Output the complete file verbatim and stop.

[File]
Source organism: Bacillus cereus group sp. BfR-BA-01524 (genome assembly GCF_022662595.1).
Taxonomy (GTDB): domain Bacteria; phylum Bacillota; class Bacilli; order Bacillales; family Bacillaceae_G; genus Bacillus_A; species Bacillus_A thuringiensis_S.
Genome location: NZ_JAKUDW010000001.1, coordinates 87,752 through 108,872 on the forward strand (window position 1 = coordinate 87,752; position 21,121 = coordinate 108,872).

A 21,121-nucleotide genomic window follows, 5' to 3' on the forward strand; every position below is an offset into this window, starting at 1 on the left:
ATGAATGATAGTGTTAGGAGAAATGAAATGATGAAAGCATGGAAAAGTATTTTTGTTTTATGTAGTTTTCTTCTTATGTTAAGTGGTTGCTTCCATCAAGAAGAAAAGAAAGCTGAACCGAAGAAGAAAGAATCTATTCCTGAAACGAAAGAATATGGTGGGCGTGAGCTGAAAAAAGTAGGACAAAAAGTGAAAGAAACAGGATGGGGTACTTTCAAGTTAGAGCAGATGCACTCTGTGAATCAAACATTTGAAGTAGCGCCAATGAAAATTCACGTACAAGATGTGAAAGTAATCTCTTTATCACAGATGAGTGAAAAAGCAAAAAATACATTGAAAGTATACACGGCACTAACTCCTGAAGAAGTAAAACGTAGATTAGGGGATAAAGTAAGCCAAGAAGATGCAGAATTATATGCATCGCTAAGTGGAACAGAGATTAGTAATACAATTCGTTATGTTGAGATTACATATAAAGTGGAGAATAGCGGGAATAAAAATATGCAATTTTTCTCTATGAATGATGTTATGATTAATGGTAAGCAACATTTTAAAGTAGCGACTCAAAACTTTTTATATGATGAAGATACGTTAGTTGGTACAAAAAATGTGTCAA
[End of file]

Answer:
Source organism: Bacillus cereus group sp. BfR-BA-01524 (genome assembly GCF_022662595.1).
Taxonomy (GTDB): domain Bacteria; phylum Bacillota; class Bacilli; order Bacillales; family Bacillaceae_G; genus Bacillus_A; species Bacillus_A thuringiensis_S.
Genome location: NZ_JAKUDW010000001.1, coordinates 87,752 through 108,872 on the forward strand (window position 1 = coordinate 87,752; position 21,121 = coordinate 108,872).

A 21,121-nucleotide genomic window follows, 5' to 3' on the forward strand; every position below is an offset into this window, starting at 1 on the left:
ATGAATGATAGTGTTAGGAGAAATGAAATGATGAAAGCATGGAAAAGTATTTTTGTTTTATGTAGTTTTCTTCTTATGTTAAGTGGTTGCTTCCATCAAGAAGAAAAGAAAGCTGAACCGAAGAAGAAAGAATCTATTCCTGAAACGAAAGAATATGGTGGGCGTGAGCTGAAAAAAGTAGGACAAAAAGTGAAAGAAACAGGATGGGGTACTTTCAAGTTAGAGCAGATGCACTCTGTGAATCAAACATTTGAAGTAGCGCCAATGAAAATTCACGTACAAGATGTGAAAGTAATCTCTTTATCACAGATGAGTGAAAAAGCAAAAAATACATTGAAAGTATACACGGCACTAACTCCTGAAGAAGTAAAACGTAGATTAGGGGATAAAGTAAGCCAAGAAGATGCAGAATTATATGCATCGCTAAGTGGAACAGAGATTAGTAATACAATTCGTTATGTTGAGATTACATATAAAGTGGAGAATAGCGGGAATAAAAATATGCAATTTTTCTCTATGAATGATGTTATGATTAATGGTAAGCAACATTTTAAAGTAGCGACTCAAAACTTTTTATATGATGAAGATACGTTAGTTGGTACAAAAAATGTGTCAA